OHATCHEE, Ala. (Reuters) – A day after violent tornadoes killed at least five people in Alabama and left residents sorting through the destruction on Friday, storm forecasters issued another “severe weather risk” warning for the U.S. South this weekend.
In the wake of reports of 24 tornadoes striking Alabama and Georgia on Thursday, rough weather on Saturday could stir more tornadoes in Alabama, Mississippi, Tennessee and the surrounding area, according to the National Weather Service.
Five people were killed in Alabama, NWS reported, although it could be days before the death count is finalized. Dozens of others were injured and entire neighborhoods destroyed.
A sixth death was tied to a tornado in Georgia.
In northern Alabama, the five confirmed fatalities were in Ohatchee, a town of about 1,200 people, according to the Calhoun County Emergency Management Agency.
Survivors described harrowing scenes of seeking cover from the twisters.
As she searched through a mountain of debris that a day earlier had been her father’s Alabama home, Rebecca Haynes Griffis recounted how her brother’s fast thinking helped both men survive the disaster.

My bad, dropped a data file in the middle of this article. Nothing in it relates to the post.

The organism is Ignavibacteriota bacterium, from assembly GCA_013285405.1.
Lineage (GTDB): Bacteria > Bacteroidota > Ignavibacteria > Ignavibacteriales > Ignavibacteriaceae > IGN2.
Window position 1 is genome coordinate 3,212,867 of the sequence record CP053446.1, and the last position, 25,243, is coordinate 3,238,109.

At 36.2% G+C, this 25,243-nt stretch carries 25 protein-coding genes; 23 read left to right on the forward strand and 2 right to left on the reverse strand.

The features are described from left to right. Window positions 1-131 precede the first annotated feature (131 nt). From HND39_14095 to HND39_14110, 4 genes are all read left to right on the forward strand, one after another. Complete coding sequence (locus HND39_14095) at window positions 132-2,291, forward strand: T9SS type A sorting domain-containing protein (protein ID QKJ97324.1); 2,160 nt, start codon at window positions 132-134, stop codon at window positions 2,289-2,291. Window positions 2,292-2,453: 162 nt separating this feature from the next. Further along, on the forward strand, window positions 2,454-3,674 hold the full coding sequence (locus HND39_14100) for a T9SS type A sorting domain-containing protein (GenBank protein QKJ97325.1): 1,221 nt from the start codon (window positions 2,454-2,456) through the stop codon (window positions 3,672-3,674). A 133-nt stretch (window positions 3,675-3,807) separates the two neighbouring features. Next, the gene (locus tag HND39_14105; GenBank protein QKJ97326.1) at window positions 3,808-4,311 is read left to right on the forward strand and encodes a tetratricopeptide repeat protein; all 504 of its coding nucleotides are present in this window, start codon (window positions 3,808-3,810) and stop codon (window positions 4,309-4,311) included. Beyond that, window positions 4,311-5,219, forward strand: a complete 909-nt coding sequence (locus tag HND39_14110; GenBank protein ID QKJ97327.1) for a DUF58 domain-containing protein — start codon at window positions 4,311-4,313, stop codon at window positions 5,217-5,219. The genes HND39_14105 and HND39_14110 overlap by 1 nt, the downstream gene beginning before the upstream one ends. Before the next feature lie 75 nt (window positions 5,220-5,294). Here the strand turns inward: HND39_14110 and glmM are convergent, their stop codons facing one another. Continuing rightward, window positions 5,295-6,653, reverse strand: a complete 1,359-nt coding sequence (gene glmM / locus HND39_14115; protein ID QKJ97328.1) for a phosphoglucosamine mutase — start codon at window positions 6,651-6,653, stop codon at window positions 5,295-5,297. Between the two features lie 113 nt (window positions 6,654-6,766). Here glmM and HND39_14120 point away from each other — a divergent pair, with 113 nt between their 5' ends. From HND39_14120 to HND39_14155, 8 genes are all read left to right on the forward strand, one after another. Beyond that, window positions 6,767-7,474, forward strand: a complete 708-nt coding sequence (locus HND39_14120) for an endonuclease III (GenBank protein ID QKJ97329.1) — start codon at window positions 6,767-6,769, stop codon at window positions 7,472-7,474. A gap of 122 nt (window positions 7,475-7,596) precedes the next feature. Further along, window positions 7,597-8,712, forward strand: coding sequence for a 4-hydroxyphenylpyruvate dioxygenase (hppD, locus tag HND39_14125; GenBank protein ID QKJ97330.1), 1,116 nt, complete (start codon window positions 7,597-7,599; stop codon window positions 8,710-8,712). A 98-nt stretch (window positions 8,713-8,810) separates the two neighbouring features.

“He saw it coming and he put my dad into a big bearhug and held onto him until things stopped moving,” Griffis told Reuters.
“The whole house started to contort around them. There was no roof all of a sudden. It came and it took them,” said Griffis, a COVID-19 travel nurse who was in Georgia when disaster struck in Ohatchee Thursday afternoon.
Her father, Mac Haynes, 78, and brother Philip Haynes, 50, landed in a cow pasture about 40 feet (12 meters) away from the foundation that once supported their trailer home, which was reduced to shreds.
Both men were hospitalized, with her father expected to be released on Friday. Her brother, who suffered fractures to his spine, ribs, shoulder and cheek, will remain hospitalized, said Griffis, as she sifted through the mountain of debris in search of family momentos.
“I found their wedding rings!” she said, clutching velvet boxes containing marriage bands worn by her father and his wife, now deceased.
Griffis, 48, said she has been frantically calling her father and brother from Georgia on Thursday to urge them to seek shelter in a neighbor’s home that has a basement.
“By the time they answered, it was on them,” Griffis said.
For three hours, the fire department cut through debris to reach the injured men in the field when suddenly winds started swirling again, possibly from a nearby tornado.
The fire department grabbed the men and fled to the nearby home’s basement, seeking refuge until they could safely transport the injured to a local hospital, Griffis said.
(Additional reporting and writing by Barbara Goldberg in New York, Editing by Rosalba O’Brien)